Deacon Ralph –
I think the Holy Spirit is, at times, the person of the Holy Trinity that we turn to less frequently. Sure, all prayers, whether to Father, Son or Holy Spirit reach the same destination, but when Jesus ascends to the Father, it is the Holy Spirit that is sent specifically to dwell with us and dwell in us through our baptism. The Holy Spirit makes a profound and unmistakable entrance upon the apostles at Pentecost. The Acts of the Apostles attempts to describe this inbreaking of the Holy Spirit, as best that can be done in human words, by saying, “And suddenly a sound came from heaven like the rush of a mighty wind, and it filled all the house where they were sitting. And there appeared to them tongues as of fire, distributed and resting on each one of them.” What a day that must have been, evidenced by the drastic change in lives of the apostles!
Yet, that same Holy Spirit, continues to work and live in us. It is the Holy Spirit that inspires and moves us to live more for others, to die to self and, in doing so, become more Christ-like. Sri reminds us of Saint Paul’s caution to the Corinthians, that many of the Israelites did not enter the promised land. We too, he warns, should not presume salvation. As Sri states, there is a big difference to “getting in” to the covenant and “staying in” the covenant. “Getting in” is God’s free gift, God’s invitation. “Staying in” requires a response on our part. We must strive always to grow in holiness by becoming more Christ-like with each passing day.
In this chapter, we are told to beg God to inspire us in all our actions and guide us in all of our decisions. What great advice! We learn that God does want to prompt and guide us every day. Is there anyone more qualified than God to give us the direction that we so desperately need? If our whole purpose in life is to achieve eternal beatitude, then we must attempt to conform our own will as closely as possible to God’s Will – and that is what we do when we follow God’s inspirations and promptings. It is the work of the Holy Spirit that enables us to live like Christ by means of His gifts, fruits, and sanctifying grace. Remember – to sanctify means to make holy! We are transformed by grace. But I think the mistake that many of us make is to expect a lot of pomp and circumstance as we attempt to recognize promptings from God when in fact they probably come to most of us in the subtlest of ways. Additionally, the ‘noise’ of our lives can effectively drown out those promptings if we don’t take time to pray and reflect.
I love the warning that we are given in this chapter from Saint Paul in his letter to the Corinthians as well. Here we are reminded that God saved all the Israelites from slavery in Egypt and he provided for them during their journey through Sinai. However, most of them never made it to the promised land. Paul tells us that this story is a reminder that we too, during our lifelong faith journey, even though we have been saved, can fail to make it to the promised land. Nothing is automatic. Learning to conform ourselves to Christ, to mature in our faith, takes work and time – a lifetime of time! So, if we take nothing else away from this chapter, let us take away this: “Not everyone who says to me, ‘Lord, Lord,’ will enter the kingdom of heaven, but only the one who does the will of my Father in heaven” (Matthew 7:21).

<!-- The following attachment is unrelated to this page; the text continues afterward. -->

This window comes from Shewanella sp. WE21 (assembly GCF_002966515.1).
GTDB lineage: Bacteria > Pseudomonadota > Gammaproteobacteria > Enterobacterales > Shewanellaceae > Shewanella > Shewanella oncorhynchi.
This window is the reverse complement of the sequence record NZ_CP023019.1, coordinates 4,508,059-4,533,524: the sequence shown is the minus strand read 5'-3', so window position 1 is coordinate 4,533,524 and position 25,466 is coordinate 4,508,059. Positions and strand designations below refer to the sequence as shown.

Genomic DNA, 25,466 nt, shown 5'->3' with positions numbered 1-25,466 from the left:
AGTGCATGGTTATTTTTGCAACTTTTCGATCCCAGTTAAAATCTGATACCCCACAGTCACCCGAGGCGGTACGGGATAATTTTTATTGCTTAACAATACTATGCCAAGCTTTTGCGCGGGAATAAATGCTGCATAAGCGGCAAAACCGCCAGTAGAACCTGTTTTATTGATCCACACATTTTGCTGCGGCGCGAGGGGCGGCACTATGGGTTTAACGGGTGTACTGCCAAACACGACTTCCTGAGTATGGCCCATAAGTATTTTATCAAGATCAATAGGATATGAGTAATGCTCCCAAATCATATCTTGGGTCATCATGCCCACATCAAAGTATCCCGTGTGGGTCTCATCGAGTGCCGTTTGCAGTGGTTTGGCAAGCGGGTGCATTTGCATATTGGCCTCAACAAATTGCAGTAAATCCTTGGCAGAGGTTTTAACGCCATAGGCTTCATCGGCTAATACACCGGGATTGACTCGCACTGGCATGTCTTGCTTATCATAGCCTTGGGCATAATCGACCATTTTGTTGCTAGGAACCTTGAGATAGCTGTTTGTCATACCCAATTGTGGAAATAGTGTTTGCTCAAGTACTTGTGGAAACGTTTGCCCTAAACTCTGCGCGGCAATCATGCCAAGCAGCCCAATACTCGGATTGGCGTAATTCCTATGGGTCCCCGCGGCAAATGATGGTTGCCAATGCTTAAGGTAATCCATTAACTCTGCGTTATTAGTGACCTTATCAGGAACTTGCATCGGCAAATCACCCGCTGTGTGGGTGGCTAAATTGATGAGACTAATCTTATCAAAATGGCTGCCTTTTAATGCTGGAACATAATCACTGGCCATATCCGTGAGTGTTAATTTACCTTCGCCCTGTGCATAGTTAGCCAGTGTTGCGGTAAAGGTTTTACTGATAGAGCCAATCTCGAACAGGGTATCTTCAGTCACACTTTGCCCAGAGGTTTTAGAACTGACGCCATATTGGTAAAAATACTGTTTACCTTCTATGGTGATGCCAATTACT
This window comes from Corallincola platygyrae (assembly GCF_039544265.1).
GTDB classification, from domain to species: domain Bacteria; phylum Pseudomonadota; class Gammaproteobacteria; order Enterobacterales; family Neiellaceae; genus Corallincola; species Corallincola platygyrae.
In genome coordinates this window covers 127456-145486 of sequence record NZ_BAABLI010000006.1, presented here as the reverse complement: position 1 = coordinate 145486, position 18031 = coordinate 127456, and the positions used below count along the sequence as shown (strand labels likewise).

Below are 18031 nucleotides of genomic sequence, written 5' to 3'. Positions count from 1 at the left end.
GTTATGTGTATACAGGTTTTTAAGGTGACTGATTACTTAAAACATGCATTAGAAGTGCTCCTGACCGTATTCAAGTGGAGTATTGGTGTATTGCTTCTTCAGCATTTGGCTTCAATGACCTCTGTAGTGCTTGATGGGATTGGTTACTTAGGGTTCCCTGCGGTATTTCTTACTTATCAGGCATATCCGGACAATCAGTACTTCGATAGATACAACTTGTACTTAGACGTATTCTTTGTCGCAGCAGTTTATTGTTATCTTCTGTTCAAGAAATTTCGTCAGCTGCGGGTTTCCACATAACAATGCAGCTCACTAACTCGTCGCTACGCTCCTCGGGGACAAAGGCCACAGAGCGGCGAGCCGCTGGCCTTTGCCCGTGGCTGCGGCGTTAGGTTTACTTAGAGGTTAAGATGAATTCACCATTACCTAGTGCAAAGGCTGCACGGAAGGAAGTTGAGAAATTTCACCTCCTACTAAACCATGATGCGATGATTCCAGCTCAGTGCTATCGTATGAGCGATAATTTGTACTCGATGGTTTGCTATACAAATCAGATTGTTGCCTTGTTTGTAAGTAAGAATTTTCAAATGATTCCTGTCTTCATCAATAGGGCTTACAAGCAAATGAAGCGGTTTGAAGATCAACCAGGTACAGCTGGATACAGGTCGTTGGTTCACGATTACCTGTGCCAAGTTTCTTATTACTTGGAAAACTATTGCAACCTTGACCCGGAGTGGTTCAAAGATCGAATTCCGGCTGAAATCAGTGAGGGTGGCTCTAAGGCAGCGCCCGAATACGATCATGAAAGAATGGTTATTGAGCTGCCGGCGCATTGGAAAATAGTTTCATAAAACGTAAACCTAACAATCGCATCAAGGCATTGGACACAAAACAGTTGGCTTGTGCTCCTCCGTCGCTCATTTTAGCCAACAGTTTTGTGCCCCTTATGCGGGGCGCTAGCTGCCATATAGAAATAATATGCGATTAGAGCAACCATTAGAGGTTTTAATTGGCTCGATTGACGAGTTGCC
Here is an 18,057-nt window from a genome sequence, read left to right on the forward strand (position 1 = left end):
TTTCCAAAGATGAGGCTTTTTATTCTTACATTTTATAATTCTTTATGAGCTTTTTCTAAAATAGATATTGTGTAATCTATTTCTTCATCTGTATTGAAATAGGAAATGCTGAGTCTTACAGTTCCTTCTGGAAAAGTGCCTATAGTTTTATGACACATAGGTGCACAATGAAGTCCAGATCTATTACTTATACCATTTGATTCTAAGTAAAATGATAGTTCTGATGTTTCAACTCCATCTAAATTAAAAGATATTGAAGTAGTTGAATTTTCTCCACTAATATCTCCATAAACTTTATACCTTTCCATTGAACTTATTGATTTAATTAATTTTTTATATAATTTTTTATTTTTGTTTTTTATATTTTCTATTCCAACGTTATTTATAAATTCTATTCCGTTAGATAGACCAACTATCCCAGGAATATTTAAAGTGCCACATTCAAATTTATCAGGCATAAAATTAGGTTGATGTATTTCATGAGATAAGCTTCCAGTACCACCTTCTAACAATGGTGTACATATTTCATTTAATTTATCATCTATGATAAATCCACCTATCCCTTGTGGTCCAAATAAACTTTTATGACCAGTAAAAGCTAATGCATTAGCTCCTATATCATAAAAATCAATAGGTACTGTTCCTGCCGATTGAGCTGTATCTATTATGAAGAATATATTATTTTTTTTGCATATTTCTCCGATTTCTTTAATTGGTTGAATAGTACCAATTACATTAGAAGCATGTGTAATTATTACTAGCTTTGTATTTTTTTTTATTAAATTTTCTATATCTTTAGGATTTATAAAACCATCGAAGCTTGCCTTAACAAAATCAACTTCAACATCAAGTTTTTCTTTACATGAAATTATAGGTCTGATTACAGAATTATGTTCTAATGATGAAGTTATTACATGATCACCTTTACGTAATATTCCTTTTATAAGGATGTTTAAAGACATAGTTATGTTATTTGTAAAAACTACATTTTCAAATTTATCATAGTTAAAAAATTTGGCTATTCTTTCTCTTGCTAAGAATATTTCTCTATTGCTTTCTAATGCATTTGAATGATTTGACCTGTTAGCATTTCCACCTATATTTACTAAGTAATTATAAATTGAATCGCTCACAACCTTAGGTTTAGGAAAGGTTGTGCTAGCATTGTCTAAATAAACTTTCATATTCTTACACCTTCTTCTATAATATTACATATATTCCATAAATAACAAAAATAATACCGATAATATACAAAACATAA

Please comment on the questions below or any comments you would like to offer on this chapter.
- In the Old Testament, the Holy Spirit was active, but hidden. In the New Testament, the Spirit is very visible. In my life, is the Holy Spirit’s presence and action, hidden, evident, or not noticed at all? What are evidences of the work of the Holy Spirit in my parish community?
- What is your favorite symbol of the Holy Spirit? How does that symbol reflect the nature and action of the Holy Spirit?
- How can I remove the “noise” from my life that drowns out the promptings of the Holy Spirit?
- In what ways does our society help or hinder our “staying in” God’s covenant?
- The Holy Spirit is the Sanctifier who calls us to holiness. What would you need to do to be more holy?
As we suggested after reading last week’s chapter, if you have a Cross/Crucifix that has special meaning, family history or evokes prayerful reflection for you, take a picture with your phone or tablet, attach it to an email and send our way to [email protected] We will post on our blog along with any info you’d care to share about it. You can view the slideshow of Crucifixes HERE.